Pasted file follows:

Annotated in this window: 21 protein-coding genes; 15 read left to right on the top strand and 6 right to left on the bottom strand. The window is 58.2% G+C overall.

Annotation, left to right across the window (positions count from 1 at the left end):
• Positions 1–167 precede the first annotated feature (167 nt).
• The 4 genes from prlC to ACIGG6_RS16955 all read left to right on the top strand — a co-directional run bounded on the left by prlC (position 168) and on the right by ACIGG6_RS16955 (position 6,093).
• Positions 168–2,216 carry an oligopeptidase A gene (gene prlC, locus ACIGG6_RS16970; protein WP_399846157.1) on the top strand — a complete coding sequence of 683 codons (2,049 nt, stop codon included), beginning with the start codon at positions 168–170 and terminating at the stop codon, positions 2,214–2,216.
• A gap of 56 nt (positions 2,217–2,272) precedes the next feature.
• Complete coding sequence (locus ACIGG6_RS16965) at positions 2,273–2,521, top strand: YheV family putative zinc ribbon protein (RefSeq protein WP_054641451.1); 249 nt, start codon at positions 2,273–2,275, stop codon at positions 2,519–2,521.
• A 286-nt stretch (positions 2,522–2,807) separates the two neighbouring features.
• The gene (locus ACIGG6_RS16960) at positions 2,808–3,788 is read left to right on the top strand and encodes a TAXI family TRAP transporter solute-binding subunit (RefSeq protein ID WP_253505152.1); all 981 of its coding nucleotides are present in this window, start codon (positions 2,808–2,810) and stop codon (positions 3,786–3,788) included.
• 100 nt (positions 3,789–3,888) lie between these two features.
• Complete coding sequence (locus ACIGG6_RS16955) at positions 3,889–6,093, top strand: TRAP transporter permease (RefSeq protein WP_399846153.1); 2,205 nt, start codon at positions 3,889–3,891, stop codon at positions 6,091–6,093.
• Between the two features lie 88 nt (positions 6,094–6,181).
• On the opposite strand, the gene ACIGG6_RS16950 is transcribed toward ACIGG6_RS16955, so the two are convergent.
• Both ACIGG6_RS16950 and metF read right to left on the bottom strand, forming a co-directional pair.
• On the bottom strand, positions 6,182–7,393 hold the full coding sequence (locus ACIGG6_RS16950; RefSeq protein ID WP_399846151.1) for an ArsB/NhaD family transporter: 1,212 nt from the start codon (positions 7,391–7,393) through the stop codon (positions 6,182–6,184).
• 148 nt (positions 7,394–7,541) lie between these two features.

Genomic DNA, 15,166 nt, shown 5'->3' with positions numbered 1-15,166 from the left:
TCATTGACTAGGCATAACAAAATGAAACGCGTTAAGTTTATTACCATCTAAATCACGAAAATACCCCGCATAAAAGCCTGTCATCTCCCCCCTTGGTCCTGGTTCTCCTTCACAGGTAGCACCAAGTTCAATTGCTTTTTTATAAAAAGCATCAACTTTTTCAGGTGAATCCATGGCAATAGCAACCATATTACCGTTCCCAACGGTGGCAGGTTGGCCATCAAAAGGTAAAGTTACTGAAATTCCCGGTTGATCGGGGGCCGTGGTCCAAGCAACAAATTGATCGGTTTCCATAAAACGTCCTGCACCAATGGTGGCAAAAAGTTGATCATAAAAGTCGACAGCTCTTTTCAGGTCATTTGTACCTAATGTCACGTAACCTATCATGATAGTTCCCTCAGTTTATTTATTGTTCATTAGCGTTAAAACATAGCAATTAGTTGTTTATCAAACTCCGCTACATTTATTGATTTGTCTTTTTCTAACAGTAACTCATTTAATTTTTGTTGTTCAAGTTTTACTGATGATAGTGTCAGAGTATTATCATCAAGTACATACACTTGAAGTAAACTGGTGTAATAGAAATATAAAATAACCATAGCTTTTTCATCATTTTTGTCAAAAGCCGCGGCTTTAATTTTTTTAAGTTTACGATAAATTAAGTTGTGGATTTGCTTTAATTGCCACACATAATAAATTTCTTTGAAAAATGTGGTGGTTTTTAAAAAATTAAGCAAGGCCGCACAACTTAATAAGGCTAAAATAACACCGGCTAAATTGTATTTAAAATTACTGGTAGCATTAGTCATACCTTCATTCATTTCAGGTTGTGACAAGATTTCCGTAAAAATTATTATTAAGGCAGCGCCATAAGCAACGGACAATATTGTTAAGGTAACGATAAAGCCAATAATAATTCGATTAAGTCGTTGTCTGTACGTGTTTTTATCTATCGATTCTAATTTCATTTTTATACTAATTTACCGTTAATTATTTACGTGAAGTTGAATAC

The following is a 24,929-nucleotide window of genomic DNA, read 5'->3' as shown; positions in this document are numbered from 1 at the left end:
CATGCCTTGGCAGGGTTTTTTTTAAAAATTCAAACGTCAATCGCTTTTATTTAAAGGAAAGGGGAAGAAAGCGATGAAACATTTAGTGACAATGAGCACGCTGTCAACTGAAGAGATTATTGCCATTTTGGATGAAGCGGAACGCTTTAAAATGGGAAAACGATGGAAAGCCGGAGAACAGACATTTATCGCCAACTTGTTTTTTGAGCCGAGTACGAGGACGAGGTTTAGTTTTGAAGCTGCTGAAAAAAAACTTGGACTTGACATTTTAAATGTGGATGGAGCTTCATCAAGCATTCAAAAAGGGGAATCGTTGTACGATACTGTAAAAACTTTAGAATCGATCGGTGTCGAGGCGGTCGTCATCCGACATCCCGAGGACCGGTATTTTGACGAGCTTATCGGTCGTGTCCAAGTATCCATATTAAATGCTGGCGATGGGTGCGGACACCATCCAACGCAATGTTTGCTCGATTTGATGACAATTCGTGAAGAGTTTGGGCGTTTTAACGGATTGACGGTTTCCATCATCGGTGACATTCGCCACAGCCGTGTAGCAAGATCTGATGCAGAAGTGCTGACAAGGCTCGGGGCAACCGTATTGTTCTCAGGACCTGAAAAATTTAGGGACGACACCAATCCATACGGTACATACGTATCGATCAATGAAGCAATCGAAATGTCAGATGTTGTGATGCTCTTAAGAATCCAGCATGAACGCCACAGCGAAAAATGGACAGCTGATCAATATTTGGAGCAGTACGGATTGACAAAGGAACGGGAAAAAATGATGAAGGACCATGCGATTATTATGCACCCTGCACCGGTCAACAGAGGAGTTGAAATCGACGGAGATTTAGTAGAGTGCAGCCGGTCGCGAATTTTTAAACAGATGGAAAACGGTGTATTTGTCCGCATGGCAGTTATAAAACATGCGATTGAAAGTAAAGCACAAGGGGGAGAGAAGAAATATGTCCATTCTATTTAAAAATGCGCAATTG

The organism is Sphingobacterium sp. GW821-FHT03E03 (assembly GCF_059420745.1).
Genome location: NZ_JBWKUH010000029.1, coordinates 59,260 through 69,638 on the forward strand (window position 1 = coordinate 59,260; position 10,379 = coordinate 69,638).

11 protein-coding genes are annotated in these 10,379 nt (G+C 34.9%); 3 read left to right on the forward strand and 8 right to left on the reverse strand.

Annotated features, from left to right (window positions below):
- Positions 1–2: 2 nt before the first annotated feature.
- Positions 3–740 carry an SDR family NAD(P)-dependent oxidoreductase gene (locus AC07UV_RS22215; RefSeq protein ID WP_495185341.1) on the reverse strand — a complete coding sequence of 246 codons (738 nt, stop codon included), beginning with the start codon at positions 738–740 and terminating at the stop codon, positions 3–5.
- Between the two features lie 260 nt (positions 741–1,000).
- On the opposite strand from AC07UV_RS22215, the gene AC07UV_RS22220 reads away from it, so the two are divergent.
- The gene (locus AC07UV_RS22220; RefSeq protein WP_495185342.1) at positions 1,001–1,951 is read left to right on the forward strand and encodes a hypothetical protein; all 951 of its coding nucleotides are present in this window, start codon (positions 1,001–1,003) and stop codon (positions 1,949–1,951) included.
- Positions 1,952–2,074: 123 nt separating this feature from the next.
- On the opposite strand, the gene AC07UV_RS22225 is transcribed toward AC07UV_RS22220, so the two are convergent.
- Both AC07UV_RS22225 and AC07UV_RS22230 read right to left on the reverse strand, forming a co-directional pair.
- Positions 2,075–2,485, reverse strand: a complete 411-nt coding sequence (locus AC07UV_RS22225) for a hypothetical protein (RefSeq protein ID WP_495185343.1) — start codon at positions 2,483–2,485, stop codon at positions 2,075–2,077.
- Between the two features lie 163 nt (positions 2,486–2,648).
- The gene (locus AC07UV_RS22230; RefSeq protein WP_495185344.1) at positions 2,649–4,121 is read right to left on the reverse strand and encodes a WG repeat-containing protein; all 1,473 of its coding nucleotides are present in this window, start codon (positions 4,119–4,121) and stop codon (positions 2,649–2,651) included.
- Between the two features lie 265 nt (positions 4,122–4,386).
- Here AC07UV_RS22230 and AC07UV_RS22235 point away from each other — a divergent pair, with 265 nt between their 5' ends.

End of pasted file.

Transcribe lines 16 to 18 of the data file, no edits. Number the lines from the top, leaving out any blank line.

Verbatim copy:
• 148 nt (positions 7,394–7,541) lie between these two features.

Genomic DNA, 15,166 nt, shown 5'->3' with positions numbered 1-15,166 from the left:
TCATTGACTAGGCATAACAAAATGAAACGCGTTAAGTTTATTACCATCTAAATCACGAAAATACCCCGCATAAAAGCCTGTCATCTCCCCCCTTGGTCCTGGTTCTCCTTCACAGGTAGCACCAAGTTCAATTGCTTTTTTATAAAAAGCATCAACTTTTTCAGGTGAATCCATGGCAATAGCAACCATATTACCGTTCCCAACGGTGGCAGGTTGGCCATCAAAAGGTAAAGTTACTGAAATTCCCGGTTGATCGGGGGCCGTGGTCCAAGCAACAAATTGATCGGTTTCCATAAAACGTCCTGCACCAATGGTGGCAAAAAGTTGATCATAAAAGTCGACAGCTCTTTTCAGGTCATTTGTACCTAATGTCACGTAACCTATCATGATAGTTCCCTCAGTTTATTTATTGTTCATTAGCGTTAAAACATAGCAATTAGTTGTTTATCAAACTCCGCTACATTTATTGATTTGTCTTTTTCTAACAGTAACTCATTTAATTTTTGTTGTTCAAGTTTTACTGATGATAGTGTCAGAGTATTATCATCAAGTACATACACTTGAAGTAAACTGGTGTAATAGAAATATAAAATAACCATAGCTTTTTCATCATTTTTGTCAAAAGCCGCGGCTTTAATTTTTTTAAGTTTACGATAAATTAAGTTGTGGATTTGCTTTAATTGCCACACATAATAAATTTCTTTGAAAAATGTGGTGGTTTTTAAAAAATTAAGCAAGGCCGCACAACTTAATAAGGCTAAAATAACACCGGCTAAATTGTATTTAAAATTACTGGTAGCATTAGTCATACCTTCATTCATTTCAGGTTGTGACAAGATTTCCGTAAAAATTATTATTAAGGCAGCGCCATAAGCAACGGACAATATTGTTAAGGTAACGATAAAGCCAATAATAATTCGATTAAGTCGTTGTCTGTACGTGTTTTTATCTATCGATTCTAATTTCATTTTTATACTAATTTACCGTTAATTATTTACGTGAAGTTGAATAC